Toyota's top North American executive is defecting to Chrysler, a move that stunned the auto industry and gives a highly regarded leader and consummate salesman the chance to turn things around at the struggling U.S. automaker.
Chrysler said Thursday that Jim Press will become its vice chairman and president, in charge of the automaker's sales and marketing operations. Press will resign Sept. 14 from Toyota Motor , where he has served as the first non-Japanese president and chief operating officer for Toyota in North America since 2006. Before that, he was head of Toyota's North American sales during the company's rapid expansion.
"Jim Press is literally an industry icon, and that gets people's attention," said David Cole, chairman of the Center for Automotive Research. "Jim is an excellent leader. He has a tremendous amount of confidence in his own skills and ability."
Press, 60, is joining at a difficult time for Chrysler, which lost $618 million in 2006 and has had trouble gaining U.S. market share despite a handful of hit products like the 300C sedan. The company is in the midst of a restructuring and expects to shed 13,000 hourly and salaried jobs in the U.S. and Canada by 2009. Last month, DaimlerChrysler finalized the sale of a controlling stake in Chrysler to the private equity firm Cerberus Capital Management, ending a disastrous nine-year alliance.
Press joins Chairman and CEO Robert Nardelli and Tom LaSorda on Chrysler's top management team. LaSorda, who will share the titles of vice chairman and president with Press, will run the company's manufacturing and purchasing operations, while Press will handle sales, marketing and product strategy, said company spokesman Mike Aberlich.
"Tom LaSorda and I are thrilled that one of the most successful executives in the history of the auto industry has joined our leadership team at the New Chrysler," Nardelli said in a statement.
'Most Difficult Decision I Have Made'
Press joined Toyota in 1970 after a brief stint at Ford Motor Co. He has held dozens of jobs at Toyota in advertising, marketing, service and product planning. In June, he became the first non-Japanese member of Toyota's board of directors.
"Toyota has been the centerpiece of my life. This was the most difficult decision I have made," Press said in a statement.
Toyota said Shigeru Hayakawa, a Japanese veteran at the company and Toyota managing officer, would be the new president of Toyota North America.
Hiring Press is Chrysler's third major executive announcement since Cerberus took control. Cerberus announced Aug. 6 that Nardelli, the former CEO of Home Depot Inc., would become Chrysler's chairman and chief executive. Later in August, Chrysler hired Deborah Wahl Meyer, 44, a top marketing executive from Toyota's Lexus luxury brand and a colleague of Press.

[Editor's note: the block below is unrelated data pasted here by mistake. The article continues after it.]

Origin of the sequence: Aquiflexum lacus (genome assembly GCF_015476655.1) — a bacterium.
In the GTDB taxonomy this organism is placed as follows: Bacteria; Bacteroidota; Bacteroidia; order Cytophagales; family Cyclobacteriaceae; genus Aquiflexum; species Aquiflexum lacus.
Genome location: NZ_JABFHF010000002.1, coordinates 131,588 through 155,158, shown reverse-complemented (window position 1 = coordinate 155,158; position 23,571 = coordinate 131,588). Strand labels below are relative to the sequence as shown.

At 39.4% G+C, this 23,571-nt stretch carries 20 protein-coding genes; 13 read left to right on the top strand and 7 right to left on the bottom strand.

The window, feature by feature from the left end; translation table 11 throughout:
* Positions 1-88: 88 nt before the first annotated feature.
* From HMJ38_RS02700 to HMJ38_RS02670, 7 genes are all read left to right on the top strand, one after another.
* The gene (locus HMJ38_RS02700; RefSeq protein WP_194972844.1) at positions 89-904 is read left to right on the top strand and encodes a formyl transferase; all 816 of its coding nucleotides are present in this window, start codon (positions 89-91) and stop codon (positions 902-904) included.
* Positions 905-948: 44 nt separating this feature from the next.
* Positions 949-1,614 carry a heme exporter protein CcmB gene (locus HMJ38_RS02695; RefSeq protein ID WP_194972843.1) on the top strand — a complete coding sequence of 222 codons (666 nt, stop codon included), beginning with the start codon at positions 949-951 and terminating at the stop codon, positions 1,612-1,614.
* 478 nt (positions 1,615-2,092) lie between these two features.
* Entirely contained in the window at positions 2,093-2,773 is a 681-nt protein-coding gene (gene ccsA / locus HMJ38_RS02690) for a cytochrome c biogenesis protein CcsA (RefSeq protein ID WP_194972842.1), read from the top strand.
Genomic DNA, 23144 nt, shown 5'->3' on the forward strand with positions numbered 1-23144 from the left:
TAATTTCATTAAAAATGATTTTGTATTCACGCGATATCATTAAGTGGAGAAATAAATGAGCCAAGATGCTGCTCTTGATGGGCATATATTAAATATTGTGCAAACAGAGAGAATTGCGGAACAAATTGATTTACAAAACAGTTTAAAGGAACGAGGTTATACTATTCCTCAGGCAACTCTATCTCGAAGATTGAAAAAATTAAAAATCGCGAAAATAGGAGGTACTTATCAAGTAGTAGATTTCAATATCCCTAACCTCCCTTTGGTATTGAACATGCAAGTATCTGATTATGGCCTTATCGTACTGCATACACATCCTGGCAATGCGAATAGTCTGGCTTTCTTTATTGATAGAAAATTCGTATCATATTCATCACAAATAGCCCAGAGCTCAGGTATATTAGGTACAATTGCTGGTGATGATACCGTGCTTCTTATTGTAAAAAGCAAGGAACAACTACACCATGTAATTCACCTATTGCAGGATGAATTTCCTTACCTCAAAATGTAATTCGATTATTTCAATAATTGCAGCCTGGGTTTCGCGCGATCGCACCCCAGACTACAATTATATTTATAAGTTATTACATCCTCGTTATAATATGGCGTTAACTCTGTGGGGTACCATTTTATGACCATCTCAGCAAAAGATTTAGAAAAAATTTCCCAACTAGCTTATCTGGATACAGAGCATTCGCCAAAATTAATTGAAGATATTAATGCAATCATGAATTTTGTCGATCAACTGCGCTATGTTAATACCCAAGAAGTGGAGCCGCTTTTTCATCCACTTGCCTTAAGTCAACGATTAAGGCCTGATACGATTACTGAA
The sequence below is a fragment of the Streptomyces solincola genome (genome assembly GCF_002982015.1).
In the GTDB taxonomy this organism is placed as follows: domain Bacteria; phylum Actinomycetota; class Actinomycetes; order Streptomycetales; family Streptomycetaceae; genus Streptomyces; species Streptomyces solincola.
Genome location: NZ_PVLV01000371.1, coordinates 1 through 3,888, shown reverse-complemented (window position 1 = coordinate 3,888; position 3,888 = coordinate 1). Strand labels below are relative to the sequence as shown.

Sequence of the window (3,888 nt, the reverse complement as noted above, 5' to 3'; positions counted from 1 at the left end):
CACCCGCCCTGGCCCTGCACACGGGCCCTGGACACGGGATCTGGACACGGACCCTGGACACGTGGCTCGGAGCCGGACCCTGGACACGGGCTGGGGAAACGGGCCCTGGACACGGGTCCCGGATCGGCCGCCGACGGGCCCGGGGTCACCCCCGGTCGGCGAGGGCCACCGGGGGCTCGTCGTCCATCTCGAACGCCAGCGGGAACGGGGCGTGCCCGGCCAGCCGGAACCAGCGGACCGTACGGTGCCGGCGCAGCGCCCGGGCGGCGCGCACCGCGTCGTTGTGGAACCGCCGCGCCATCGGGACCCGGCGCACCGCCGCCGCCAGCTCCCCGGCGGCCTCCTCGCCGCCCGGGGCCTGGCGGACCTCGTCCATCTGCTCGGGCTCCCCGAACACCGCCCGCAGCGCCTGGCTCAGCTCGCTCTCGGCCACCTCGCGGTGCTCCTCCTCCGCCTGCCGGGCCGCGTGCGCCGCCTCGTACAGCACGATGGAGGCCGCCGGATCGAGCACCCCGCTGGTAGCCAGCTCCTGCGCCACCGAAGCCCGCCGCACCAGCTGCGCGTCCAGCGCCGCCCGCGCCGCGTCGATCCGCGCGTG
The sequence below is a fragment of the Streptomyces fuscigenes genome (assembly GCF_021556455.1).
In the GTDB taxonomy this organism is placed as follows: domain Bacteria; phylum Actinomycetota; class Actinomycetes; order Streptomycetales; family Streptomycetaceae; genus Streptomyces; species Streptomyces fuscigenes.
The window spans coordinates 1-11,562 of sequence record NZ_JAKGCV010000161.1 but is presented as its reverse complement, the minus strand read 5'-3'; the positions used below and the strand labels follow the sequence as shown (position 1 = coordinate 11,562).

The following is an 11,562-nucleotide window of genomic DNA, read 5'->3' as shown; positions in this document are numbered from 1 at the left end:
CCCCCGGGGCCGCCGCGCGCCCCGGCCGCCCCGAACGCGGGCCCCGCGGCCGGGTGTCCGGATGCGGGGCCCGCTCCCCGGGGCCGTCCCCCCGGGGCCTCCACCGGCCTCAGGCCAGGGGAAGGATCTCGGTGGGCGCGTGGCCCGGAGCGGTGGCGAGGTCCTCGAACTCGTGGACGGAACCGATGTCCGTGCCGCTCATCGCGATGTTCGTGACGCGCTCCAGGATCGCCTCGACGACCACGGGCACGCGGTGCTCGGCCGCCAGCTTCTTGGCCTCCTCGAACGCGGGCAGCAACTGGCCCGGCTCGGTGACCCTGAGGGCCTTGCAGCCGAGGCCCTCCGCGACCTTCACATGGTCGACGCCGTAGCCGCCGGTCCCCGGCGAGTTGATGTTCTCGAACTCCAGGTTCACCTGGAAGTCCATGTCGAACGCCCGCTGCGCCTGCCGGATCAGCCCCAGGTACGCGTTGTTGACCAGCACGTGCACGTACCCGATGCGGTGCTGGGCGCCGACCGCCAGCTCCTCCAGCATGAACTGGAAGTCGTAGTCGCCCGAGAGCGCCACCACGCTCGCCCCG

Kevin Tynan, senior automotive analyst for Argus Research, said Press' hiring shows Cerberus plans a serious restructuring.
"It's the kind of management team that will get things done," Tynan said. "If you were looking to acquire the company and polish it up to sell it, you wouldn't go to this extent to hire talent."
United Auto Workers President Ron Gettelfinger said luring Press is "a major coup for Chrysler." Speaking to reporters after a speech Thursday at the Detroit Economic Club, Gettelfinger said he firmly believes Cerberus is committed to Chrysler.
"I'm satisfied that they're not strip and flip," Gettelfinger said.
Tynan said Press' departure could hurt Toyota, since he put an American face on the company as it grabbed sales from domestic automakers. Toyota doubled its share of the U.S. market between 1990 and 2006, from 7.5 percent to 15 percent, according to Ward's AutoInfoBank.
"He removed the 'us versus them' stigma," Tynan said. "It could very well be that the impact to Toyota is greater than the impact to Chrysler."
Besides spearheading Toyota's U.S. growth, Press was credited with energizing Toyota's dealers, something he said he wants to do at Chrysler. Toyota President Katsuaki Watanabe expressed his gratitude to Press Thursday.
"Jim has played a significant role in strengthening Toyota's presence in the U.S.," Watanabe said.
Press will be asked to help turn things around at Chrysler, which has had problems in its sales and marketing operations. Last year, dealers revolted when the company produced too many vehicles and tried to push them into showrooms. Chrysler's U.S. market share has held steady at around 13 percent for the last five years; it was 12 percent in 1990.
"You can't argue with the level of success that Toyota has had," Chrysler spokesman Mike Aberlich said. "The way they've developed the car side of the business, the way they've developed their relationships with dealers."
Aberlich said hiring Press is no reflection on LaSorda, who was demoted from chairman and CEO when Nardelli was hired.
"The guy is such a remarkable get that you're going to do it," Aberlich said of Press, equating the hiring with a baseball team bringing another power hitter onto its roster.
Chrysler would not comment on Press' compensation package, and it doesn't have to release details as a private company. But Aberlich said compensation will be tied to Chrysler's performance.
"He'll help turn us around and he'll be rewarded," Aberlich said.
Cole said the paycheck probably wasn't the biggest lure for Press.
"I'm not sure that money is the big deal," he said. "It's really the challenge and the opportunity that's the most important thing to him."
Chrysler made $1.8 billion in 2005 but swung to a $1.98 billion loss in the first quarter of this year.